Acrylic Ashes

by M-Gillies

Michelangelo cut up stolen cadavers to see how the human body worked so he could make his art, like his Genesis frescoe above, more real and didn’t have permission to do so. Using donated cremains in art doesn’t seem so unusual in comparison.

Art has always been used throughout history as a means of expression, thought-provoking exploitation and pushing the boundaries of controversy. Whether it be the taxidermic animal sculptures of Angela Singer; the graphic photography of dismembered arms and heads of a human corpse by Joel Peter-Witkin; or the iconic The Physical Impossibility of Death in the Mind of Someone Living contemporary art piece by Damien Hirst, which saw a dead shark placed in a glass steel container filled with formaldehyde, the evolution of art has often been one of constant metamorphosis.

To date, with art pushing the limits of its mediums, particularly in the palettes used, be it bodily floods ranging from fecal matter to menstrual blood, or taxidermic animals to cadaverous limbs, it is Canadian artist Marc Seguin’s art which been making headlines as of recent.

Earning notoriety by incorporating the fur and feathers of dead animals in his art, Seguin’s art quickly saw a transition as he began using the cremated remains of donated ashes into his art. While not entirely pieces of posthumous memorial tributes, his art has been laden with symbolism toward society’s continuous downfall into corruption, scandal and war.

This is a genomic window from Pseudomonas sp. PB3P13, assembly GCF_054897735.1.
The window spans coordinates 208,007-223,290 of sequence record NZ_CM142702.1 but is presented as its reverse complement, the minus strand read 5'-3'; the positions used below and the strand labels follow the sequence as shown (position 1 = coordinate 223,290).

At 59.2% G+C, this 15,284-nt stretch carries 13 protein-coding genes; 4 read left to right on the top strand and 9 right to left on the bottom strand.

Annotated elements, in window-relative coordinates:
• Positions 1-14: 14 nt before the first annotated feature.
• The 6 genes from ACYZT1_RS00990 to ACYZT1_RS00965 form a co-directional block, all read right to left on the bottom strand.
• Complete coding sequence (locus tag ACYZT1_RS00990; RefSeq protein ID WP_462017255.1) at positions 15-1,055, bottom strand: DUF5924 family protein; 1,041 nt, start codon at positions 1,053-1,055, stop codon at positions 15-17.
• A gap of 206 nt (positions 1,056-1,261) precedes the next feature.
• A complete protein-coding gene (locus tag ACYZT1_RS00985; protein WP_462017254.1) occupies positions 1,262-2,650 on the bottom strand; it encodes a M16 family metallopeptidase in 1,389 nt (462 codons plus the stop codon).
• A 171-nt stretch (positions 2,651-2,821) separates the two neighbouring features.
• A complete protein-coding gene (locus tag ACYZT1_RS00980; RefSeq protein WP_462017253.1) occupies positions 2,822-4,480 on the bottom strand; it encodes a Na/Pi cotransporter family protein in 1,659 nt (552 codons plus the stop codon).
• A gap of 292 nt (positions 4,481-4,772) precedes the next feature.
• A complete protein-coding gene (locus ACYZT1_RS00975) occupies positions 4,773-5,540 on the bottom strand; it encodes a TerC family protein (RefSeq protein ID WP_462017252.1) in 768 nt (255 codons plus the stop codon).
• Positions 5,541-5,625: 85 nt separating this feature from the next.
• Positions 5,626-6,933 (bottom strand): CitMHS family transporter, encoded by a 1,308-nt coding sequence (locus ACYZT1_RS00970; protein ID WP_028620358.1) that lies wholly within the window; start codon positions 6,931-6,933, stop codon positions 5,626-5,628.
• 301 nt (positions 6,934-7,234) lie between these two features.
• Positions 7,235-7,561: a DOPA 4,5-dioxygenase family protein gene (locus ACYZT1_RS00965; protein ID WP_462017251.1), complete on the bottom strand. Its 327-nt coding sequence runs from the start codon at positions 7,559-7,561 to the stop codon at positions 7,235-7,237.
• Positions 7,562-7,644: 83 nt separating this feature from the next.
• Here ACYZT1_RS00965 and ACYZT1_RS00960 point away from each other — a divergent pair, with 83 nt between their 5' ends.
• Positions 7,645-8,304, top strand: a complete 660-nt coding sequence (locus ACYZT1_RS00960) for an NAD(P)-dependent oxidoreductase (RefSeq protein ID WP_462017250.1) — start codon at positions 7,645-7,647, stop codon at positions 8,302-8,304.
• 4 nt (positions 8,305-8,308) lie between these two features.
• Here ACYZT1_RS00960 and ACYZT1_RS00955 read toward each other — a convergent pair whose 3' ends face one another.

“The human experience has been a failure, we are continuing by default,” Seguin said in a recent interview. “It’s the symbolism of using human ashes that’s important here, of life, leaving a trace.”

With his visceral art turning heads, particularly in New York, the art community is seeing Seguin as an international star in the making. Having created artwork from the cremains of several bodies in the last two years, Seguin is interested in the donated cremains of loved ones, and while this may seem like a morbid request, it first came about when a friend offered the ashes of his mother for one of the artist’s works.

Despite the discomfort using the cremains of a person may be for some, Seguin said he hasn’t received any criticism for his choice in palettes. In fact, it isn’t a new trend that sees organic elements incorporated in artists’ paints, as animal blood is still used to make reds.

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